The newly opened observation deck at the top of NYC's One World Trade Center offers one hell of a view

The view from below: One World Trade Center. Image: Getty.

It's a Friday afternoon, we're all about ready to wind down for the weekend, so let's kick back, relax and look at some pretty pictures of New York City.


Today, the observation deck which tops off New York's One world Trade Center opens to the public. The building occupies the site where the Twin Towers stood until 9/11, and like the taller of its predecessors, stands 1,368 feet tall. Throw in a broadcast mast/faintly gratuitous spire*, though, and that figure rises to 1776 feet, to represent the date of the Declaration of Independence, and the building has become known, inevitably, as the Freedom Tower.

The observation deck, which occupies the 100th, 101st and 102nd floors and highest floor, is not quite the highest such tourist attraction in the world: that honour goes to the one in Dubai's Burj Khalifa, which is on the 148th floor. But it’s pretty high nonetheless, and New York is prettier than Dubai anyway, so here are some pictures.

This one shows the sun rising over Manhattan and Brooklyn this morning:

Here are some of the buildings to the north in the dusk:

Here's the reflection of the early morning light on the Hudson River:

This is the view to the south east. That's Brooklyn, with the Atlantic Ocean beyond it:

The Brooklyn and Manhattan Bridges across the East River:

Someone mopping the floor, as the sun rises over Long Island.

As a bonus, and because we love you, here's time lapse video showing the tower's construction between 2004 and 2013. It's the work EarthCam, who describe themselves as "Webcam Technology Experts". So there you go.

Images: Spencer Platt/Getty.

EDITOR'S NOTE: This article originally placed the observation deck, incorrectly, on the 104th floor. It also failed to identify the purpose of the mast. We thank anonymous hero "Z100Brody" for the corrections, and for the tone in which he communicated them.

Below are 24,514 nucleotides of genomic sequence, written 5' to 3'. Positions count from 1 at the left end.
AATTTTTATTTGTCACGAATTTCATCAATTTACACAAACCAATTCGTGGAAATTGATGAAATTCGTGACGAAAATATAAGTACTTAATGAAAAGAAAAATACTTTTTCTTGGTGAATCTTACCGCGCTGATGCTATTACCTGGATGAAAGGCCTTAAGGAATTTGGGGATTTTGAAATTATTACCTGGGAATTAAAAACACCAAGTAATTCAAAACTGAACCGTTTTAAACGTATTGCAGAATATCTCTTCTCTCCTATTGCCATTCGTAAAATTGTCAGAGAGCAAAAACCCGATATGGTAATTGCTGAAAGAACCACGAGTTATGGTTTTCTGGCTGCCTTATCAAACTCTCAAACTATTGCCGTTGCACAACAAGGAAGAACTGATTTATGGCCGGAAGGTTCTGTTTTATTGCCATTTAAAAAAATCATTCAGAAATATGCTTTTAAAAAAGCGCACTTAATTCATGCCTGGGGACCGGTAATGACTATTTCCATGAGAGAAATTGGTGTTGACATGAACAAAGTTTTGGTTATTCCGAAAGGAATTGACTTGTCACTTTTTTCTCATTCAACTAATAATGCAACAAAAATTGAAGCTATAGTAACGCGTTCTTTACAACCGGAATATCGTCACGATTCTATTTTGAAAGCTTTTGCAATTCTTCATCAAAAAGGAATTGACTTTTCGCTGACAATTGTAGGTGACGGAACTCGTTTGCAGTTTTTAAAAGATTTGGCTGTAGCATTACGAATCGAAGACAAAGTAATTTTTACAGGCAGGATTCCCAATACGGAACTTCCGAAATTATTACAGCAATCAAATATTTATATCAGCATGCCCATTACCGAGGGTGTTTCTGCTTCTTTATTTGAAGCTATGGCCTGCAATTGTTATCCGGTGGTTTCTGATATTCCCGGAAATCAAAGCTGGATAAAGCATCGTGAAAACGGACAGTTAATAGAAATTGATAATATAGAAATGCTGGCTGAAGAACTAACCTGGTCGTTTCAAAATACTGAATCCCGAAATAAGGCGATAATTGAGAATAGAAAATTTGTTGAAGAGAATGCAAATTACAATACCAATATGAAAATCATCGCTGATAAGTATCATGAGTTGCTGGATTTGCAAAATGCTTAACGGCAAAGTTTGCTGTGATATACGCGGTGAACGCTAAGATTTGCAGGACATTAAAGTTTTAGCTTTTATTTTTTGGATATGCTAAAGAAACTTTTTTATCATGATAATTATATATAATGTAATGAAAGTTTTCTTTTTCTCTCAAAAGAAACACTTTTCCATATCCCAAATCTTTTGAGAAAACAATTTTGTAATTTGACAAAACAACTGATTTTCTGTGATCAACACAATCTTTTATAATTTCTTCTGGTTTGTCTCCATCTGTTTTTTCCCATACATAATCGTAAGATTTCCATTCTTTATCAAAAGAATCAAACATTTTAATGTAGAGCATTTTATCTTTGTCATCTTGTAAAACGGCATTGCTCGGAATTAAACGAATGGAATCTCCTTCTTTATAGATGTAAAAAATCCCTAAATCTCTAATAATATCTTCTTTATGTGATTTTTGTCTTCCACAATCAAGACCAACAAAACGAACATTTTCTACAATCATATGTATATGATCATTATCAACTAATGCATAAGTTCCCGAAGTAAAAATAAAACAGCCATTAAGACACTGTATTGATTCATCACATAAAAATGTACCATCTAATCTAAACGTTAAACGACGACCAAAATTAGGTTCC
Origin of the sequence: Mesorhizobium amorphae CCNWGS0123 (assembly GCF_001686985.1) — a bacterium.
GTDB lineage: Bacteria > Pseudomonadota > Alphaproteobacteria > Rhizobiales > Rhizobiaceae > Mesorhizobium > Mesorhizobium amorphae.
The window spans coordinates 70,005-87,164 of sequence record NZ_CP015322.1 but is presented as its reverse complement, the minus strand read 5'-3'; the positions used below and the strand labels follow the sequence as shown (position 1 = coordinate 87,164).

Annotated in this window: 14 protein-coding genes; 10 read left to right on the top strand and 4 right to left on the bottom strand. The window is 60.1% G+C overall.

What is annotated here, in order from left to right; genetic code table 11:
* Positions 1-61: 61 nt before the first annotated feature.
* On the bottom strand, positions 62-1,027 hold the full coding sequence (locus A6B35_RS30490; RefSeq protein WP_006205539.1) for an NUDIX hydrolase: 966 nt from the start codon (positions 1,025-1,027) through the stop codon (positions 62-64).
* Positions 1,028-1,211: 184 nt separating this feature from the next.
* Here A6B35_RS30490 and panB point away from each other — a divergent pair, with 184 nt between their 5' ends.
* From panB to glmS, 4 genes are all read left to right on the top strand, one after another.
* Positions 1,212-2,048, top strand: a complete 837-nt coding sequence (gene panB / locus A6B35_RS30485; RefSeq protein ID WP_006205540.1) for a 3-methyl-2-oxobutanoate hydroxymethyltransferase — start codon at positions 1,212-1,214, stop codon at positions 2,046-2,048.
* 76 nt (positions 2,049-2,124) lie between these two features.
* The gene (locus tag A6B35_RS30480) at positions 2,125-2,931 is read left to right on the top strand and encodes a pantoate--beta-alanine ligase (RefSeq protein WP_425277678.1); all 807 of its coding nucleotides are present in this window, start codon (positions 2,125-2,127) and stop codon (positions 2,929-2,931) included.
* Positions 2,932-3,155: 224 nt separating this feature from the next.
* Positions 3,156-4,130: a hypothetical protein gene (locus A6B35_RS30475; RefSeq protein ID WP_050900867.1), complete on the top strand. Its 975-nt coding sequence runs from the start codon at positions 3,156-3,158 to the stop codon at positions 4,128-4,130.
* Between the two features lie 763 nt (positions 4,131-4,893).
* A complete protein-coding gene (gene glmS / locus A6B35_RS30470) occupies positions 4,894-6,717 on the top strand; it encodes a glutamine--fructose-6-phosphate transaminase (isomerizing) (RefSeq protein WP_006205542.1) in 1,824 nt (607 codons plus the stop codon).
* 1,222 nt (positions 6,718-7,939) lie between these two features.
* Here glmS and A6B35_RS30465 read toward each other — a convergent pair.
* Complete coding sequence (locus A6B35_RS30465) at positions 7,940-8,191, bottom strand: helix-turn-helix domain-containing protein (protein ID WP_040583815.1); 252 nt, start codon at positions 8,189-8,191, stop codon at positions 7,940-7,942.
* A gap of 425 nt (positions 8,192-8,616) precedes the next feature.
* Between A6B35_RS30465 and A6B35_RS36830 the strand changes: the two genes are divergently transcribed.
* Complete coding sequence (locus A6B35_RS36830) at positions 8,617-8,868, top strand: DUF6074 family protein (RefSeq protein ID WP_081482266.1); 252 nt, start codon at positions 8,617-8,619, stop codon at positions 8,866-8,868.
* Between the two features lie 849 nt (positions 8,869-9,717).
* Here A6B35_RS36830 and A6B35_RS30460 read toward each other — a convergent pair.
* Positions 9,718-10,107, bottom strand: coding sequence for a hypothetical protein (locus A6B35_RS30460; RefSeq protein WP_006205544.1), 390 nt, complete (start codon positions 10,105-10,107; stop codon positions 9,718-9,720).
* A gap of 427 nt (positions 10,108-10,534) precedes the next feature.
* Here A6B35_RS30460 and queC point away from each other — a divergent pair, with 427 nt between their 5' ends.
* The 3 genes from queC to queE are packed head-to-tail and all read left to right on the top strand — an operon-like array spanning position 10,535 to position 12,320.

Tatton MP Esther McVey thinks Leeds is south of Birmingham for some reason

Great hair, though: Esther McVey. Image: Getty.

Earlier this morning, while everyone was focused on the implosion of the Labour party, former work and pensions secretary Esther McVey decided it was the perfect moment to promote her campaign against High Speed 2.

A quick reminder of the route of the proposed high speed rail link. Phase One will run from London to Birmingham. Should Phase Two ever go ahead, it will split just beyond Birmingham to create a y-shaped network, with one arm running to Manchester and the other to Leeds.

The map McVey tweeted this morning suggests that she doesn't know this. But that is, at worst, the seventh worst thing about the map, because, look:

Let’s look at that a big more closely:

Yep. How many things are wrong with it? Let’s count.

1) Manchester is not east of Leeds;

2) Leeds is not south of Birmingham;


3) Both Manchester and Leeds are further from London than Birmingham, rather than, as this map suggests, closer;

4) To get from London to Manchester you kind of have to pass Birmingham, Esther;

5) There is no railway line that runs from London to Leeds to Birmingham because that would be a really stupid way round, what with Leeds being quite a long way north of Birmingham;

6) Should the government decide to boost the north by scrapping Hs2 and improving east-west lines instead, those improved east-west lines will not cross the proposed route of HS2 Phase One because they are quite a long way to the north of it.

Okay I'm going to stop there and get back to staring at the flaming bin fire that we loving call the Labour party. But for the record, Esther: I'm not taking advice on transport policy from anyone who doesn't know where Leeds is.

Jonn Elledge is editor of CityMetric and the assistant editor of the New Statesman. He is on Twitter as @jonnelledge and on Facebook as JonnElledgeWrites.

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